Great Aunt Josephine sits in her wheelchair. At eighty her hair is still mostly black, but she is too despondent to do more than sigh. Names and questions won’t stick in her mind.
After we fill up on pies and cakes, cameras are brought out. But I don’t have any pictures of my dad’s side of the family. The film was overexposed the day we all lined up according to our generation.
For the first photograph the great aunts and uncles are grouped together. These are my grandpa’s siblings, and the line doesn’t hold a white face.
The next group is my dad, my auntie Joan and all of their cousins—the first half-blood generation in our family. It gives eyes of blue, hazel, wavy or straight brown hair.
My brother, sister, and I stand with the largest group of mixed blood Cherokee, Delaware, Seneca cousins. We are not full bloods or even half, and yet we’re not white and never will be. And soon enough we will become the Elders.
Then when it was time for the rest of us to go shake the Elders hands and thank them, when I neared my friend I said, “Michael you’re the same age as I am, why are you standing?”
“Get up here.” He replied. And he tugged on my arm pulling me in the line. “But I’m not an Elder.” I gasped. Everyone laughed. “You’re close enough.” An Elder said. “It begins to happen before you know it.”
–Remembering Auntie Out Loud, first published in Yukhika-latuhse Literary Journal, Oneida Nation Arts Program
Copyright © Terra Trevor. All rights reserved.
Excerpts from her memoir Pushing up the Sky, a mother’s story (KAAN 2006) are published in landmark anthologies including Children of the Dragonfly: Native American Voices On Child Custody and Education, the first anthology to document the struggle for Native American cultural survival on both sides of the U.S.-Canadian border (The University of Arizona Press).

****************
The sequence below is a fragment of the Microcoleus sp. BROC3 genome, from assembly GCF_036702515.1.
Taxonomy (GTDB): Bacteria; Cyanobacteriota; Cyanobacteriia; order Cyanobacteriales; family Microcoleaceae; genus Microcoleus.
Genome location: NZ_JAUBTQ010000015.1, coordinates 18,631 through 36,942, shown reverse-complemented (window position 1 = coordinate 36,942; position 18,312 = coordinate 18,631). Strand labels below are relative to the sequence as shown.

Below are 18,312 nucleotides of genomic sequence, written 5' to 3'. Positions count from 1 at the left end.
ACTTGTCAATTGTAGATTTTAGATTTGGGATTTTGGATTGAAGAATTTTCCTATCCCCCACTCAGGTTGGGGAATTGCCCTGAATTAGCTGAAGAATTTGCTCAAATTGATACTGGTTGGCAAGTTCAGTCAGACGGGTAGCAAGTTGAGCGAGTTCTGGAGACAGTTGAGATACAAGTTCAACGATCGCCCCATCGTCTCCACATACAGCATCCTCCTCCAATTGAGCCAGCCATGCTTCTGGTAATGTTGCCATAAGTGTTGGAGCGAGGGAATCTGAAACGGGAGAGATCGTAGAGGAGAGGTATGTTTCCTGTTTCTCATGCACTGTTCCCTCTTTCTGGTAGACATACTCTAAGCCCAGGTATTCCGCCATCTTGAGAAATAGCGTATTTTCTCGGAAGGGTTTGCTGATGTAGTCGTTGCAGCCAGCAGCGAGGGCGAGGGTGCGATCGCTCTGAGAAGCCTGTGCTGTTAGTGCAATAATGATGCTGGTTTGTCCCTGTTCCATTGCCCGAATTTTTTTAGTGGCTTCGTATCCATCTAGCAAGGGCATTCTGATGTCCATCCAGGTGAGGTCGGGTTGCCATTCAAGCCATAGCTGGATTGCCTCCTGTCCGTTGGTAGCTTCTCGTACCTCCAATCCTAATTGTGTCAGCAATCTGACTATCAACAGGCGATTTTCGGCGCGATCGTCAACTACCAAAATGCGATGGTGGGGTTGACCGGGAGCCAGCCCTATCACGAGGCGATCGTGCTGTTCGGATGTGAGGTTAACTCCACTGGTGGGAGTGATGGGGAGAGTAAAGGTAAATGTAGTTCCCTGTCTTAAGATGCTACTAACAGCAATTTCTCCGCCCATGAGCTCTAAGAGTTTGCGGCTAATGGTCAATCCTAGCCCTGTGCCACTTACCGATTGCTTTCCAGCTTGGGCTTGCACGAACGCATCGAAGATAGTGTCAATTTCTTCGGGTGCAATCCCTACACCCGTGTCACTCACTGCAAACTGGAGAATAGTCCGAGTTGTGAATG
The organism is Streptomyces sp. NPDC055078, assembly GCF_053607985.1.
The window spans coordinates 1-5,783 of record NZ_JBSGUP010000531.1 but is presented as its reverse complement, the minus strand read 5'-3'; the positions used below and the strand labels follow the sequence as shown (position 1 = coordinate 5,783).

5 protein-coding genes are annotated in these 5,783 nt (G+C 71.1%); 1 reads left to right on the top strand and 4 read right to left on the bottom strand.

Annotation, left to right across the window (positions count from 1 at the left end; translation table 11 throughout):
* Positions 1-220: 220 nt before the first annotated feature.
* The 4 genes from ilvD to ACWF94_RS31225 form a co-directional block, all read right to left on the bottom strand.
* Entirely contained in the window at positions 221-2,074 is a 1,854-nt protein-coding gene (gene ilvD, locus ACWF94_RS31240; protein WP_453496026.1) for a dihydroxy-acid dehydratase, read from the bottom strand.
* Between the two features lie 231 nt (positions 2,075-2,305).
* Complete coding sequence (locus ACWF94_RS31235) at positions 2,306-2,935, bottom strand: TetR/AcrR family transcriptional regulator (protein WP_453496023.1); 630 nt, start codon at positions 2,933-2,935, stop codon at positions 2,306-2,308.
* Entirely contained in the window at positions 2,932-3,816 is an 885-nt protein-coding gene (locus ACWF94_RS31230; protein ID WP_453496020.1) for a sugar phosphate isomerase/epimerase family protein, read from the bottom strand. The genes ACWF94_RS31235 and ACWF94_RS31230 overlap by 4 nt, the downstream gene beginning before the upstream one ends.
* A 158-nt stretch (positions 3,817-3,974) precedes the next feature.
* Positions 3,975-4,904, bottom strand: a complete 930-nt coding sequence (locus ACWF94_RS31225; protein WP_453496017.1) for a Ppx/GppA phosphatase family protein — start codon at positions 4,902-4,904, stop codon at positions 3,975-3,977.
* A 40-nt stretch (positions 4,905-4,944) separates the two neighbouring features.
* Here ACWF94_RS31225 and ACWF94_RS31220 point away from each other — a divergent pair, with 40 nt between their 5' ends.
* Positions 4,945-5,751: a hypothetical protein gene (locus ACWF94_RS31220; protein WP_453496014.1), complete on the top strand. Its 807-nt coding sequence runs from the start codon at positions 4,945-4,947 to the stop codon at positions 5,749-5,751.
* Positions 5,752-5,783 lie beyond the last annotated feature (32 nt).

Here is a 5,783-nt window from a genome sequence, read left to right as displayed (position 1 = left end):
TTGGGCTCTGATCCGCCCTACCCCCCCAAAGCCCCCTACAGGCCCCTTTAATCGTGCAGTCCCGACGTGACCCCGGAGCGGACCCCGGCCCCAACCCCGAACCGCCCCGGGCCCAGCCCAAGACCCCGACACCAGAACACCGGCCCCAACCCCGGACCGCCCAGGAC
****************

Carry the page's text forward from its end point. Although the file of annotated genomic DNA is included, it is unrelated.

Born in 1953, and raised in southeast Los Angeles, with roots in Colorado and Oklahoma, her life was divided into two seasons; winter and camping and the home she carries within is mountains and pine trees.
In addition to writing she has worked as a Project Director with American Indian Health, administering a SPINS Grant offering spiritual and cultural connection and Indian doctoring for Native Americans living with AIDS. As a coordinator in South Korea with a family exchange program. As a Program Director with Hospice and We Can Pediatric Brain Tumor Network, at a youth crisis shelter, with CASA as a Court Appointed Special Advocate with at-risk and foster youth in transition, at schools and with American Indian Education Projects.
Terra gives readings, leads workshops, sits on panels and speaks on a multitude of topics, including multi-racial and multi-cultural identification, race and adoption, racism and white privilege discussions, and on topics that deal with American Indian and Native American experiences. www.terratrevorauthor.com